I am writing a short story for a competition at the moment. Whilst in the past I have always had trouble reaching a word count rather than squeezing down into one, on this occasion I have a rough idea of more or less everything that is going to happen in the story. As the narrative progresses this is beginning to seem as if it might cause a number of issues. I've barely scratched the surface of the events that are to occur and yet have already used up a full third of my word allowance.

However this need not be a problem. I have decided to just go with it, write the story as it comes naturally to me and once it's complete then embark upon the editing with a vengeance.


In the past I didn't used to like editing at all, feeling that it was a crime to discard whole passages of prose that I had sweated over, certain that the omission of certain facts or sequences would somehow leave the tale incomplete and incomprehensible to the reader. However the experience of editing my novel from first draft over the past couple of years has gone some way towards changing my opinion about the process.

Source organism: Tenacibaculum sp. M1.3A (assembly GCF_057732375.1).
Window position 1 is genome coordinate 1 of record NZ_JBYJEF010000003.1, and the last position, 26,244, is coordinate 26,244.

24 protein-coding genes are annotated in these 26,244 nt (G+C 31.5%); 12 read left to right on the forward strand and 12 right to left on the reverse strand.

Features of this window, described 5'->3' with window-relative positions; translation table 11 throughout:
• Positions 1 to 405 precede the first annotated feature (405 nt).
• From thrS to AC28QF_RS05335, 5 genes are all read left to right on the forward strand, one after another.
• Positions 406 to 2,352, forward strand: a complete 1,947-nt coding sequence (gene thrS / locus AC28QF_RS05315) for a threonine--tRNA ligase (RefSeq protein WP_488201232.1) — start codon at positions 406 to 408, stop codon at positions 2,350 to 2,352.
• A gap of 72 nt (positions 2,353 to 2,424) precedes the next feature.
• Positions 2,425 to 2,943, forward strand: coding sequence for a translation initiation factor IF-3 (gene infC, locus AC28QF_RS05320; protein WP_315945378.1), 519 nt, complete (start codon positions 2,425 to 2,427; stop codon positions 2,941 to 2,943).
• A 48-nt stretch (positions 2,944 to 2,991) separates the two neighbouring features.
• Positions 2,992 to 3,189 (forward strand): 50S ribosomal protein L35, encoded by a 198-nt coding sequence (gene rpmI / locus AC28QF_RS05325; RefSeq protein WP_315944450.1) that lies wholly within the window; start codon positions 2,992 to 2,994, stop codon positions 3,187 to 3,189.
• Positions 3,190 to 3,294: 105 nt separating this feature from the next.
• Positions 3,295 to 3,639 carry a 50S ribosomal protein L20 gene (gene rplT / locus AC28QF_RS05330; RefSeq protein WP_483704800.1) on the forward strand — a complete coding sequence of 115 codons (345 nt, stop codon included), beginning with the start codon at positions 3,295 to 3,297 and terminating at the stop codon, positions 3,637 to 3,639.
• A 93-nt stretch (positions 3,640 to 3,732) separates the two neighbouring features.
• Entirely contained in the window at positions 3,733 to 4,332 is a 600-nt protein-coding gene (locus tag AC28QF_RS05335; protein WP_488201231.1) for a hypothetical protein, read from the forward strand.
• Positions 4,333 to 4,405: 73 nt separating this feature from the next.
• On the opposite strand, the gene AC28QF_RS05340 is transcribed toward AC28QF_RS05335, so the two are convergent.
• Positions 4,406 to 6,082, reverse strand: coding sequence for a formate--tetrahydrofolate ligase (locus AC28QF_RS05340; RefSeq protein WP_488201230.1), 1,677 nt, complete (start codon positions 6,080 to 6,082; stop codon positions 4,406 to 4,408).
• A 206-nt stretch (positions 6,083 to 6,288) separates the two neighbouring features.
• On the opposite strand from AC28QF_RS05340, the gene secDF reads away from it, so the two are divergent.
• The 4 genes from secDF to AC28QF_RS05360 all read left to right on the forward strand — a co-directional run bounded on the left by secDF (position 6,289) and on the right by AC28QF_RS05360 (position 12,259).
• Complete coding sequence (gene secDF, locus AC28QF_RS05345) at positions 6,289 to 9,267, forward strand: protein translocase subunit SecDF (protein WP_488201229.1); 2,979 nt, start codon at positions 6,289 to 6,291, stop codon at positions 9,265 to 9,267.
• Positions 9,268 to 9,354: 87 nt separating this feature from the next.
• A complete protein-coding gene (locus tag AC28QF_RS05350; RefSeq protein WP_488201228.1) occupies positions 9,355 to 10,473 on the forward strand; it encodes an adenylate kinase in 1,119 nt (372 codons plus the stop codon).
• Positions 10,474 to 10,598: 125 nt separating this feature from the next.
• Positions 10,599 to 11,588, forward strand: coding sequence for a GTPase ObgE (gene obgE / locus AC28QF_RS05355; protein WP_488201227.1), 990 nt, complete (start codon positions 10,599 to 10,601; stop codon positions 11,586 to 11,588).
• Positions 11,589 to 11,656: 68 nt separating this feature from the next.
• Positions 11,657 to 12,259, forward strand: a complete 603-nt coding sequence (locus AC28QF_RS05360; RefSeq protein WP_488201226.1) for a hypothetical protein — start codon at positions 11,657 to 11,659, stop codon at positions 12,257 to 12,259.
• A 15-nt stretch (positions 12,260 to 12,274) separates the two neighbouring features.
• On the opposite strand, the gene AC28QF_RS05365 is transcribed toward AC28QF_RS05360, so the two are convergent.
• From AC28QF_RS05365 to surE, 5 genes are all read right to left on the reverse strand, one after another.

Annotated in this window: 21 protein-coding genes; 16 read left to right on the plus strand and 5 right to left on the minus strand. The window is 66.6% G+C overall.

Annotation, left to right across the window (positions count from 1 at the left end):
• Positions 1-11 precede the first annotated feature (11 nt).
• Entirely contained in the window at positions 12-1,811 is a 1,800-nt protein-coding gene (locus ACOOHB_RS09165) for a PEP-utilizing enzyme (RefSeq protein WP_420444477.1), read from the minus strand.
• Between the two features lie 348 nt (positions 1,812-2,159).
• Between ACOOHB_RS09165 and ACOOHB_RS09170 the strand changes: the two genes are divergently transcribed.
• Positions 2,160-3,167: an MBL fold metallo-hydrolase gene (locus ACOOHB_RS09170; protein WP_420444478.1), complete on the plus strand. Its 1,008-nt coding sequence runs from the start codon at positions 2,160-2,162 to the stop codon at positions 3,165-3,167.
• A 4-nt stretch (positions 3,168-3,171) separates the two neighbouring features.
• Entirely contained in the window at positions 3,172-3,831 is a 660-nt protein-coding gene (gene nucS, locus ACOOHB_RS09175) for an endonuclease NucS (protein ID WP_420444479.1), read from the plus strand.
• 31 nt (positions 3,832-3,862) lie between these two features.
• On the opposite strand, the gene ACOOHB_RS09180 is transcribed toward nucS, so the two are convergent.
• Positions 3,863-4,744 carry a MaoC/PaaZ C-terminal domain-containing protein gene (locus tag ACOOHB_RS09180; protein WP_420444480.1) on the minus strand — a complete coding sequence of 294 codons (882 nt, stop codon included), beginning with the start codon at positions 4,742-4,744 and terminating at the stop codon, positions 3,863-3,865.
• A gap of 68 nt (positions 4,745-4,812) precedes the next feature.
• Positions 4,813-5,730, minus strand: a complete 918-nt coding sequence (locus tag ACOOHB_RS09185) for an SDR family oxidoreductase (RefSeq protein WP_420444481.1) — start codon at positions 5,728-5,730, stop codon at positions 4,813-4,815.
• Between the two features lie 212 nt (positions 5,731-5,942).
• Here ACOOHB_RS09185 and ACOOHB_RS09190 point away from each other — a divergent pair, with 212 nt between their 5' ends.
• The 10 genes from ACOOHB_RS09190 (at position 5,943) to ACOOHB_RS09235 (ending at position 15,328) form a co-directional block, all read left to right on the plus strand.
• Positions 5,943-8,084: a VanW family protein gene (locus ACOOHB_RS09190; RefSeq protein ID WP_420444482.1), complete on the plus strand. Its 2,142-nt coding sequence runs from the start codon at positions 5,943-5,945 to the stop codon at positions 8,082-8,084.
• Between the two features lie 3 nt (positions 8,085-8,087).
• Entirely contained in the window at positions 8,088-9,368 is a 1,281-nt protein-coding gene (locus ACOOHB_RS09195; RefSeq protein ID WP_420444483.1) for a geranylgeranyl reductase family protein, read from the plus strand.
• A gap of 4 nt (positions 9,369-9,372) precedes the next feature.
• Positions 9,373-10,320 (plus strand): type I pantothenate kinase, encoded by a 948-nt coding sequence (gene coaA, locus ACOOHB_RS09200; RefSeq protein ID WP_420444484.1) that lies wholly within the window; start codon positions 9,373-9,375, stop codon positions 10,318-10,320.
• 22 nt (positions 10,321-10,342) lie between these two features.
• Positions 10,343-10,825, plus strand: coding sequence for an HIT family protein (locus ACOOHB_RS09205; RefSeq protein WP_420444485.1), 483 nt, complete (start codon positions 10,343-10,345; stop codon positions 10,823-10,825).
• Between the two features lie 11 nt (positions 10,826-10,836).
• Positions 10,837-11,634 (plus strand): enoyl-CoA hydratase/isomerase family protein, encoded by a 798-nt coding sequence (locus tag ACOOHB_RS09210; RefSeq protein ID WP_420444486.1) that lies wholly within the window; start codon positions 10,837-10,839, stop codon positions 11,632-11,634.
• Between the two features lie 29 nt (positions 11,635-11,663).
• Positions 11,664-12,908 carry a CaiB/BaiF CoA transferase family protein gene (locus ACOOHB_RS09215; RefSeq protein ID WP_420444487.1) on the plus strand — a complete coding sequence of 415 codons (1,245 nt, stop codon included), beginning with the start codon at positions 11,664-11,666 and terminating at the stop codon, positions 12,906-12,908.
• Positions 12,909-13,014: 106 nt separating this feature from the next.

Whilst "less is more" is a rather glib and annoying oxymoron most of the time, I have found it to be true when it comes to making your prose punchy and effective. I don't need to describe how a character leaves the living room, climbs the stairs, walks along the hall and then turns the handle of the door at the end. It is enough that I cut to her standing in the open bedroom doorway. Whilst I may write down the whole process in the first draft, most of it can be trimmed later. And this methodology can also be applied to events other than moving about inside a house.


Even to scenes that on first writing I was really quite pleased with.

The important thing to remember is that nothing is being discarded, not really. Whilst certain scenes may no longer appear in the finished story, they all still happened and in some way they can affect the reader. They are backstory, they're still there in the characters' minds and they inform the way these characters behave. Just as Dark Matter is invisible but can be inferred by its invisible effect on the rest of the universe, such shadow tales form dark narratives which we can no longer see but the effects of which are definitely present in the story.

Nothing is ever lost.

0 comments

Post a Comment